Nokia (NYSE:NOK) announced a mixed set of first quarter results last month as revenues declined 15% year-over-year to EUR 2.3 billion, even as margins improved on a higher mix of software sales and strong cost controls. The company continued to witness a decline in networking services revenues on account of the divestment of non-core businesses and exits from low-margin contracts. This was partially offset by a marginal increase in mobile broadband net sales, which were driven by high 4G LTE demand in regions such as China and Western Europe.
Although Europe remained challenging during a seasonally weak first quarter, the company has built a strong pipeline of orders on a number of recent contract wins, which could bolster sales going forward. At the start of the year, Nokia inked a major deal with Russia’s third largest telecom operator, VimpelCom Ltd., to provide network equipment and services for expanding its 4G network in central and southern Russia, most of the Ural and Volga regions as well as Siberia. The company also renewed its contract with Chunghwa Telecom (NYSE:CHT) in December last year, to help in its capacity expansion to the HSPA+ network in the region. Chinghwa Telecom, Taiwan’s largest telecom player, is looking to launch 4G services very soon and has selected Nokia’s network division (NSN) as its primary equipment supplier.
In more recent developments, NSN bagged a five-year deal from Telenor last week to provide radio access network (RAN) equipment and services to expand its 2G, 3G and 4G network across Europe and Asia. The company also recently sealed a deal with Algeria-based Algérie Télécom to deploy North Africa’s first commercial LTE network. Nokia is routinely rated among the top LTE solution providers in the industry, highlighted by the fact that it is a LTE RAN supplier to eight out of the ten largest 4G providers (measured by subscribers) in the world. Nokia uses a unique Single RAN Advanced technology, based on the Flexi Multiradio 10 Base Station, which helps reduce roll-out time as well as costs.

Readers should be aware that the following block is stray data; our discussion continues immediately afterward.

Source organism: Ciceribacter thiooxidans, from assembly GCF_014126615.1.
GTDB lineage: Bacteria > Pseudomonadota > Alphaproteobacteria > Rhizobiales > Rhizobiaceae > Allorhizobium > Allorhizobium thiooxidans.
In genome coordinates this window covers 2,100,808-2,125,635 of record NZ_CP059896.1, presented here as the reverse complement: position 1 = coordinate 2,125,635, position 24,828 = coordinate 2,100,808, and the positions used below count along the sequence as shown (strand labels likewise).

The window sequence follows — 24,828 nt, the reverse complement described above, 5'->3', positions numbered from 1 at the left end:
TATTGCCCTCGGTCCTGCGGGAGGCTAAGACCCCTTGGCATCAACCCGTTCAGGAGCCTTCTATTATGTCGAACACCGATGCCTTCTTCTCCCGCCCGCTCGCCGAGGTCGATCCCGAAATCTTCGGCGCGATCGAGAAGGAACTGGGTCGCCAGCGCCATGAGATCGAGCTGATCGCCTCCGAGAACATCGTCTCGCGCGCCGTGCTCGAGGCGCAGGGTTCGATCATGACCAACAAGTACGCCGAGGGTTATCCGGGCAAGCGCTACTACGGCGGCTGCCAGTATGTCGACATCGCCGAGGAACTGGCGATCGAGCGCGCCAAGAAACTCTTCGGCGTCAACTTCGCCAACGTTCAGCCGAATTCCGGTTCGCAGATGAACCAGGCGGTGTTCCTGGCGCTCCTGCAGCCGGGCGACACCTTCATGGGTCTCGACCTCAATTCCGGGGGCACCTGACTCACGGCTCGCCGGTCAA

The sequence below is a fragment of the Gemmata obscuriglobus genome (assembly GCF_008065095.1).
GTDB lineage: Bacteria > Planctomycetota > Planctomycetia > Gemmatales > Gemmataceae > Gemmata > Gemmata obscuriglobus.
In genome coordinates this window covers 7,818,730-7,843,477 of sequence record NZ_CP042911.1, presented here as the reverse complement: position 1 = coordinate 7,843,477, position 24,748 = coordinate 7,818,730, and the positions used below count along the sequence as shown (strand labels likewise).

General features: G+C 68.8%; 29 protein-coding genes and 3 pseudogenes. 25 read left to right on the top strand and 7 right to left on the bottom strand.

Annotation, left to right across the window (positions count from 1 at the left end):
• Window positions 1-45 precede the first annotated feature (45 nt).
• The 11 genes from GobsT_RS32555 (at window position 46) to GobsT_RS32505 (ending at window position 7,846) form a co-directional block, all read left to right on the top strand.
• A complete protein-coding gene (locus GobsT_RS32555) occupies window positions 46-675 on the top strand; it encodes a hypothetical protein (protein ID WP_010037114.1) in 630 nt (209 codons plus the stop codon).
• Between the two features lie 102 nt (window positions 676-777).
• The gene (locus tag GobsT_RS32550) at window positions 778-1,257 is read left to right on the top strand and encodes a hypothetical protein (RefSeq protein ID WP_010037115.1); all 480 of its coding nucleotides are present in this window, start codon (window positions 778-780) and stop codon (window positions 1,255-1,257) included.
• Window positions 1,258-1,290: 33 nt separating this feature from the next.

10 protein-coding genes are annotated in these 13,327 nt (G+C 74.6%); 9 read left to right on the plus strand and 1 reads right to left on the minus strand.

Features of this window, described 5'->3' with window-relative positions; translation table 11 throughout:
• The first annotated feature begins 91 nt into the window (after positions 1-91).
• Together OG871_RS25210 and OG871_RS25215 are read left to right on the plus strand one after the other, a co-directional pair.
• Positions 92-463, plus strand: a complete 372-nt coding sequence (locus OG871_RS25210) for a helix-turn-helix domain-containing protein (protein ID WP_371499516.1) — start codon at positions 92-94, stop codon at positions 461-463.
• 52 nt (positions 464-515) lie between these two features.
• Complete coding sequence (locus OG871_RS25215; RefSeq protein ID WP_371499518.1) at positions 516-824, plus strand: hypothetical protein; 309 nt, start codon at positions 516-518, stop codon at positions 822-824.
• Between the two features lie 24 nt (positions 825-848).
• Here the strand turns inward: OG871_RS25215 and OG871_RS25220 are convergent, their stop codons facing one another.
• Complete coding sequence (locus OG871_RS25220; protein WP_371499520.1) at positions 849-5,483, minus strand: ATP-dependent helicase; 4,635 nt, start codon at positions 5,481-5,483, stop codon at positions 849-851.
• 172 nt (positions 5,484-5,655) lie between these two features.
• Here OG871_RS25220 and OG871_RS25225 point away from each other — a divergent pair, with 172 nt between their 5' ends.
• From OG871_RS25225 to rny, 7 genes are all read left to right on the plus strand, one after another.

Going forward, we also expect the company to gain significantly in the U.S. and Chinese wireless markets, with carriers such as Sprint (NYSE:S), China Mobile (NYSE:CHL) and China Telecom (NYSE:CHA) expected to substantially increase their network spending. NSN has done well in winning LTE contracts with China Mobile and China Telecom, and is on track to become the leading foreign player in the Chinese LTE buildout. These deals have started bringing in revenues, with China being the only region worldwide in which NSN saw yearly growth in revenues last quarter. In Europe, NSN has won two large LTE contracts with Everything Everywhere and Vodafone (NASDAQ:VOD), which should help stabilize revenues in the second half of the year. Although European sales have been slow to recover, the deal pipeline looks strong as carrier spending returns amid receding macroeconomic uncertainty.
Our $7.30 price estimate for Nokia is about 10% below the current market price.
Disclosure: No positions.